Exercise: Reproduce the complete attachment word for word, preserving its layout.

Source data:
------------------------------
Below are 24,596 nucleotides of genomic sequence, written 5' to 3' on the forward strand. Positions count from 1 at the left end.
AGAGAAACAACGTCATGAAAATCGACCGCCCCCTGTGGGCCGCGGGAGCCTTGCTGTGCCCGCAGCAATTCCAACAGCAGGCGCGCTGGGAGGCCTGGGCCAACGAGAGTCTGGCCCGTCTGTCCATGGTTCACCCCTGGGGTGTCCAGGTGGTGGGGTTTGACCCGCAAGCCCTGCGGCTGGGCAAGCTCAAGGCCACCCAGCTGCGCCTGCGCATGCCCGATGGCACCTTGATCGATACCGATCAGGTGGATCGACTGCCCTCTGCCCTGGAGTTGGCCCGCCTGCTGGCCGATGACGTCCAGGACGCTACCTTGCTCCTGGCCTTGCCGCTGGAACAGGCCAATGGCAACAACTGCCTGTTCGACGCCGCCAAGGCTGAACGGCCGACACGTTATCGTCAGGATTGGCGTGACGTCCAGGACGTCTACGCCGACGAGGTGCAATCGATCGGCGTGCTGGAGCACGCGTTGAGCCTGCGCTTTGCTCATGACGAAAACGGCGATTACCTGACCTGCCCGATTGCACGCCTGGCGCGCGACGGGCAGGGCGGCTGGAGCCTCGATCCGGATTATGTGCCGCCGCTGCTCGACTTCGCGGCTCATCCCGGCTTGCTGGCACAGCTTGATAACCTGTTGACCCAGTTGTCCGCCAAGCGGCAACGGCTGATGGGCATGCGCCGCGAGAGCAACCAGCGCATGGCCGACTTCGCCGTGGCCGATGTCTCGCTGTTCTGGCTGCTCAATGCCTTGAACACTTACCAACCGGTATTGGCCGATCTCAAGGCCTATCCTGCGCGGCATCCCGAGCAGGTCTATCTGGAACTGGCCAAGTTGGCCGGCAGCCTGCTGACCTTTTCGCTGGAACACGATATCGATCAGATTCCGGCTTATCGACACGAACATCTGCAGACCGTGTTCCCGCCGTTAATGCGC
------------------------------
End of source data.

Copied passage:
Below are 24,596 nucleotides of genomic sequence, written 5' to 3' on the forward strand. Positions count from 1 at the left end.
AGAGAAACAACGTCATGAAAATCGACCGCCCCCTGTGGGCCGCGGGAGCCTTGCTGTGCCCGCAGCAATTCCAACAGCAGGCGCGCTGGGAGGCCTGGGCCAACGAGAGTCTGGCCCGTCTGTCCATGGTTCACCCCTGGGGTGTCCAGGTGGTGGGGTTTGACCCGCAAGCCCTGCGGCTGGGCAAGCTCAAGGCCACCCAGCTGCGCCTGCGCATGCCCGATGGCACCTTGATCGATACCGATCAGGTGGATCGACTGCCCTCTGCCCTGGAGTTGGCCCGCCTGCTGGCCGATGACGTCCAGGACGCTACCTTGCTCCTGGCCTTGCCGCTGGAACAGGCCAATGGCAACAACTGCCTGTTCGACGCCGCCAAGGCTGAACGGCCGACACGTTATCGTCAGGATTGGCGTGACGTCCAGGACGTCTACGCCGACGAGGTGCAATCGATCGGCGTGCTGGAGCACGCGTTGAGCCTGCGCTTTGCTCATGACGAAAACGGCGATTACCTGACCTGCCCGATTGCACGCCTGGCGCGCGACGGGCAGGGCGGCTGGAGCCTCGATCCGGATTATGTGCCGCCGCTGCTCGACTTCGCGGCTCATCCCGGCTTGCTGGCACAGCTTGATAACCTGTTGACCCAGTTGTCCGCCAAGCGGCAACGGCTGATGGGCATGCGCCGCGAGAGCAACCAGCGCATGGCCGACTTCGCCGTGGCCGATGTCTCGCTGTTCTGGCTGCTCAATGCCTTGAACACTTACCAACCGGTATTGGCCGATCTCAAGGCCTATCCTGCGCGGCATCCCGAGCAGGTCTATCTGGAACTGGCCAAGTTGGCCGGCAGCCTGCTGACCTTTTCGCTGGAACACGATATCGATCAGATTCCGGCTTATCGACACGAACATCTGCAGACCGTGTTCCCGCCGTTAATGCGC